Last month (just before my birthday) some of my friends had something to celebrate.
We called it our Nerd-aversary.
It was the second anniversary of the day we started our Dungeons and Dragons campaign.
No joke, we have been playing the same continuous D&D adventure with the same characters, and the same group of people.
You might be wondering how we could keep going, and not get bored.
First of all, we like playing D&D, we like each other, we get together every two weeks, and our group is constantly looking for trouble (and finding it).
Those same reasons can explain why people are eager to open and read well-written email newsletters.
1). “We like playing D&D”. Or in the case of an email newsletter, the people on your list are interested in the topic that you are writing about. You know that they are interested, because they signed up to be on the list.
2). “We like each other”. Part of the allure of an email newsletter is that your readers get to know you as a person. You become a likeable expert who personally gives information on that topic. If done right, people will look forward to hearing from you like they look forward to hearing from a friend.
3). “We get together every two weeks”. When you commit to doing something on a regular basis, it starts to become a routine that you get used to. Almost ritualistic. When you send your emails out on a regular schedule, people expect them and watch for them.
Many people foolishly believe that they shouldn’t send their emails too often, because they might annoy their readers. (It’s no coincidence that those people don’t make a lot of money with their emails). The other day I got an email out of the blue from someone I hadn’t heard from in over seven months… and now they wanted me to buy something. It didn’t come off as very friendly.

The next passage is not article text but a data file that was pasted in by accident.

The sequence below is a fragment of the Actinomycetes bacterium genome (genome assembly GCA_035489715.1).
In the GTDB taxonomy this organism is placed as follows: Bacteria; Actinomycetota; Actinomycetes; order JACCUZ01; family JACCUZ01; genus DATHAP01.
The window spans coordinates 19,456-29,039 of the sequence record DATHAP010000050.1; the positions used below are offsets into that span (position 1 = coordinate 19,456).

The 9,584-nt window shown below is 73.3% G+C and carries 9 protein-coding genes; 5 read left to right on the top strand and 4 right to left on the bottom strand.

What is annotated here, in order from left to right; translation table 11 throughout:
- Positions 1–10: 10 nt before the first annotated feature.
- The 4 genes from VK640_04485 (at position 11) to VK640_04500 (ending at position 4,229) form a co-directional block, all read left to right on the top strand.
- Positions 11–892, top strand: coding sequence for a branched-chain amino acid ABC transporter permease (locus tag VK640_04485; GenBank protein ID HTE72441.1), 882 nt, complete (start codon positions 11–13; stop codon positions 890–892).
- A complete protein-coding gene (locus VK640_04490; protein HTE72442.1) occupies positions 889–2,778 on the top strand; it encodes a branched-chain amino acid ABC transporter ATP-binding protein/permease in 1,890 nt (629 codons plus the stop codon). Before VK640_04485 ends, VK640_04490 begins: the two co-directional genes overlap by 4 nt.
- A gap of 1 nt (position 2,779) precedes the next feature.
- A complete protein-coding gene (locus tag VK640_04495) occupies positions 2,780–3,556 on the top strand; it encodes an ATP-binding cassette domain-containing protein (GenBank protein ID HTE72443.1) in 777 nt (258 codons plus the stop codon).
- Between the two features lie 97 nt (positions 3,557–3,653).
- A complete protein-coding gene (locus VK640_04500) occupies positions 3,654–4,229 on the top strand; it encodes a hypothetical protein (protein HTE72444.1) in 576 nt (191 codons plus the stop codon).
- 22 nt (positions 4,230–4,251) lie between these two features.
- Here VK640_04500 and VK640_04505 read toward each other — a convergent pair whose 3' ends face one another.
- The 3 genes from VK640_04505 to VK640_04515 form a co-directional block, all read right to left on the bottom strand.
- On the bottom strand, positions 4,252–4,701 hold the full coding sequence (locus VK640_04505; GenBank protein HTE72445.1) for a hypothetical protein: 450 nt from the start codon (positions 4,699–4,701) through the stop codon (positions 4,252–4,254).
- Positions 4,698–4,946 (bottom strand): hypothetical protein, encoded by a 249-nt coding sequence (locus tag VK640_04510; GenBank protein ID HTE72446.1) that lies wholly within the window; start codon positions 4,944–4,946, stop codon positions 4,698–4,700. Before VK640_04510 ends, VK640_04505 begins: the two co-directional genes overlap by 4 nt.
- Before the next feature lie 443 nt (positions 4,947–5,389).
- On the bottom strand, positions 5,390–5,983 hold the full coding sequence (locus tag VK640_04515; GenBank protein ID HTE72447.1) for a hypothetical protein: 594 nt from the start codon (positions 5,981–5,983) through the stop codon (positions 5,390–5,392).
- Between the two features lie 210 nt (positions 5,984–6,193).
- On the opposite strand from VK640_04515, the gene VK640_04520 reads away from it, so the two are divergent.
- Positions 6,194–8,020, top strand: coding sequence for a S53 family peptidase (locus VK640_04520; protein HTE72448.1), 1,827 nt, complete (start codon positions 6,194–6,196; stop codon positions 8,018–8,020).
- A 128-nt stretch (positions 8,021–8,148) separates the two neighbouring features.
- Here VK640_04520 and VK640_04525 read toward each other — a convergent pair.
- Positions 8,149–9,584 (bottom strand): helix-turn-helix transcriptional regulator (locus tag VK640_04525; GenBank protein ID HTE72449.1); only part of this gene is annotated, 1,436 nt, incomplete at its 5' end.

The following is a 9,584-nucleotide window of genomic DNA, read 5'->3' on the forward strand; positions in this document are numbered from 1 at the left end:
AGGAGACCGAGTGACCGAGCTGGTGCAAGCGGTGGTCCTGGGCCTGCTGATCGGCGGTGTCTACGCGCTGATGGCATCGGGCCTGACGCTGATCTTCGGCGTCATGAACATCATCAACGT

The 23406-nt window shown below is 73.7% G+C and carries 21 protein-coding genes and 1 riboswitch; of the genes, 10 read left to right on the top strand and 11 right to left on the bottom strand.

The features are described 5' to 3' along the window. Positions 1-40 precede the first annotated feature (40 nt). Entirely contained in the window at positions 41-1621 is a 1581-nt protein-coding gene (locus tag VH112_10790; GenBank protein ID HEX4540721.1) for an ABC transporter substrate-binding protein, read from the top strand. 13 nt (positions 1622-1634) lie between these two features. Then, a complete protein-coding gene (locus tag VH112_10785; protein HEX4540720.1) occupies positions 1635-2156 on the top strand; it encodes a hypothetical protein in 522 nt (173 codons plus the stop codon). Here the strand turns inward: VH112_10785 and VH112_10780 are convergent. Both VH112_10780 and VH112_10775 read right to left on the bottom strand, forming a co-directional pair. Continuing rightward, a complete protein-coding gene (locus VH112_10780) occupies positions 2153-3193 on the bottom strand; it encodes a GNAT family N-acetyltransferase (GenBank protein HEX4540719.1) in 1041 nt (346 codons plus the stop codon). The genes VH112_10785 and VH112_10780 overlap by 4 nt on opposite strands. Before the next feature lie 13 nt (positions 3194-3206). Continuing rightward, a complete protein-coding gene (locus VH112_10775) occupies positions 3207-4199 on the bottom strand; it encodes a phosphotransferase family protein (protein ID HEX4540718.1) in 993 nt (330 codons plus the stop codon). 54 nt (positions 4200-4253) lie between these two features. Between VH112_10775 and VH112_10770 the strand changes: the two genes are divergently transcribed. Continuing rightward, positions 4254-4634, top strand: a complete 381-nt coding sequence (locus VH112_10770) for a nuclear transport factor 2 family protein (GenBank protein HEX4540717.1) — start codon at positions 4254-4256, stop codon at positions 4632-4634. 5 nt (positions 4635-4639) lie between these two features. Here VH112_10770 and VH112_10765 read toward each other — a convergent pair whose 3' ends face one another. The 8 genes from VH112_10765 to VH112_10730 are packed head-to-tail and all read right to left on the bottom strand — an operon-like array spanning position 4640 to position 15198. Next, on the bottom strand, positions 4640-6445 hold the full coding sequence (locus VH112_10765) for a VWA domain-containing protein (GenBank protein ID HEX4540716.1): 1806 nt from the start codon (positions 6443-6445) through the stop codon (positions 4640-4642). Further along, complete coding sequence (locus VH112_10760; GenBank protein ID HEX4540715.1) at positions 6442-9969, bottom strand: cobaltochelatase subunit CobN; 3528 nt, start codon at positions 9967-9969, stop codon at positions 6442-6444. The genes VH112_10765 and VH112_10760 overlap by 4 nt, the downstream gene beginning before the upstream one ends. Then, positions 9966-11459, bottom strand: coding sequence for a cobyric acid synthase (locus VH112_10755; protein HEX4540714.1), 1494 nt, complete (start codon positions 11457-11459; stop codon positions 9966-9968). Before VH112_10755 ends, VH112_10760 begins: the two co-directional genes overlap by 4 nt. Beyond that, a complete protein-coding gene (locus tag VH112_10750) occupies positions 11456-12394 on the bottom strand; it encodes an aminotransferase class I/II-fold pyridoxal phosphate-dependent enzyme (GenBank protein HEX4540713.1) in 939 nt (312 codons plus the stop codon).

4). “Our group is constantly looking for trouble.” My favorite part of D&D is when we battle scary monsters. But did you know your readers are battling monsters every day?
Every problem, every worry, every stress they face is like a monster that needs to be taken down. If you talk about their problems, especially the big scary ones, they will want to open your emails.
P.S. If you want to get serious about writing emails on a regular basis to your list, call me at 505-515-7001 or reply to this email. After I have a short conversation with my clients, I’m usually able to write 3-5 emails for them.